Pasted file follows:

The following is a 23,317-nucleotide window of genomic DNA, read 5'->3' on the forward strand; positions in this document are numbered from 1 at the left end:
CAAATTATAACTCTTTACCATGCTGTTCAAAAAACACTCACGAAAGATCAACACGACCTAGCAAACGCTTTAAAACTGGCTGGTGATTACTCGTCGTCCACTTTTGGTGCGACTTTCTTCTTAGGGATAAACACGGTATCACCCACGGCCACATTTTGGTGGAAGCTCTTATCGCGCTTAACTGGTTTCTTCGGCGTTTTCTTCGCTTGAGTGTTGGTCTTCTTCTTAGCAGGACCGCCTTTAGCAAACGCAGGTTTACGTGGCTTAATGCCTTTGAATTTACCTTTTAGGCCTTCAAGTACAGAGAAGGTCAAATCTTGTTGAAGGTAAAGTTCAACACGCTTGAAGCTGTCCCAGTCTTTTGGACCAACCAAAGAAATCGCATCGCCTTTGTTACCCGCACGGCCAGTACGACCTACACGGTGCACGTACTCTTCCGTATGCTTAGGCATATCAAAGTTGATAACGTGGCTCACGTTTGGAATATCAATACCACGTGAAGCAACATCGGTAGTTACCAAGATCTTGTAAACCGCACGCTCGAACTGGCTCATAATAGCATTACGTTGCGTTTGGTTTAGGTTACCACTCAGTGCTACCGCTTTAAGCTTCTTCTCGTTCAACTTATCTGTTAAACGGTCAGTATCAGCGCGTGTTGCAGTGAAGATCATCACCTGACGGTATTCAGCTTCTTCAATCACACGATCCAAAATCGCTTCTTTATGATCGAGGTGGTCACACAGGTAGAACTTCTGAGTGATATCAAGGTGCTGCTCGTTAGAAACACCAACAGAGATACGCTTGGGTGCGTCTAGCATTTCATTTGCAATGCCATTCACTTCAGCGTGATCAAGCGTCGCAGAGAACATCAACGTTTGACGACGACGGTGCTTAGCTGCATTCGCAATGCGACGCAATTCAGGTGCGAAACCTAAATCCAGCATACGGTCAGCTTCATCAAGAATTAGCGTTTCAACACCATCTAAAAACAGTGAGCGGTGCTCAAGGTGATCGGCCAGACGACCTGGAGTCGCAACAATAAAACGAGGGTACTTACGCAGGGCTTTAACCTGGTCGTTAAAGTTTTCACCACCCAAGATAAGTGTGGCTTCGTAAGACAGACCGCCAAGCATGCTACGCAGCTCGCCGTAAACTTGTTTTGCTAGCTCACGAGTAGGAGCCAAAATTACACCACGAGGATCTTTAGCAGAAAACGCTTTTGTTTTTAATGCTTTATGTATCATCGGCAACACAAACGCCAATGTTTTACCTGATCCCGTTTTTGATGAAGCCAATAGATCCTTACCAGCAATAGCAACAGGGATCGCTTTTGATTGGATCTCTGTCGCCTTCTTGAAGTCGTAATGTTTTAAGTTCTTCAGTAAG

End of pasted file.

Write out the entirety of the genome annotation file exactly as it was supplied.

The following is a 23,317-nucleotide window of genomic DNA, read 5'->3' on the forward strand; positions in this document are numbered from 1 at the left end:
CAAATTATAACTCTTTACCATGCTGTTCAAAAAACACTCACGAAAGATCAACACGACCTAGCAAACGCTTTAAAACTGGCTGGTGATTACTCGTCGTCCACTTTTGGTGCGACTTTCTTCTTAGGGATAAACACGGTATCACCCACGGCCACATTTTGGTGGAAGCTCTTATCGCGCTTAACTGGTTTCTTCGGCGTTTTCTTCGCTTGAGTGTTGGTCTTCTTCTTAGCAGGACCGCCTTTAGCAAACGCAGGTTTACGTGGCTTAATGCCTTTGAATTTACCTTTTAGGCCTTCAAGTACAGAGAAGGTCAAATCTTGTTGAAGGTAAAGTTCAACACGCTTGAAGCTGTCCCAGTCTTTTGGACCAACCAAAGAAATCGCATCGCCTTTGTTACCCGCACGGCCAGTACGACCTACACGGTGCACGTACTCTTCCGTATGCTTAGGCATATCAAAGTTGATAACGTGGCTCACGTTTGGAATATCAATACCACGTGAAGCAACATCGGTAGTTACCAAGATCTTGTAAACCGCACGCTCGAACTGGCTCATAATAGCATTACGTTGCGTTTGGTTTAGGTTACCACTCAGTGCTACCGCTTTAAGCTTCTTCTCGTTCAACTTATCTGTTAAACGGTCAGTATCAGCGCGTGTTGCAGTGAAGATCATCACCTGACGGTATTCAGCTTCTTCAATCACACGATCCAAAATCGCTTCTTTATGATCGAGGTGGTCACACAGGTAGAACTTCTGAGTGATATCAAGGTGCTGCTCGTTAGAAACACCAACAGAGATACGCTTGGGTGCGTCTAGCATTTCATTTGCAATGCCATTCACTTCAGCGTGATCAAGCGTCGCAGAGAACATCAACGTTTGACGACGACGGTGCTTAGCTGCATTCGCAATGCGACGCAATTCAGGTGCGAAACCTAAATCCAGCATACGGTCAGCTTCATCAAGAATTAGCGTTTCAACACCATCTAAAAACAGTGAGCGGTGCTCAAGGTGATCGGCCAGACGACCTGGAGTCGCAACAATAAAACGAGGGTACTTACGCAGGGCTTTAACCTGGTCGTTAAAGTTTTCACCACCCAAGATAAGTGTGGCTTCGTAAGACAGACCGCCAAGCATGCTACGCAGCTCGCCGTAAACTTGTTTTGCTAGCTCACGAGTAGGAGCCAAAATTACACCACGAGGATCTTTAGCAGAAAACGCTTTTGTTTTTAATGCTTTATGTATCATCGGCAACACAAACGCCAATGTTTTACCTGATCCCGTTTTTGATGAAGCCAATAGATCCTTACCAGCAATAGCAACAGGGATCGCTTTTGATTGGATCTCTGTCGCCTTCTTGAAGTCGTAATGTTTTAAGTTCTTCAGTAAG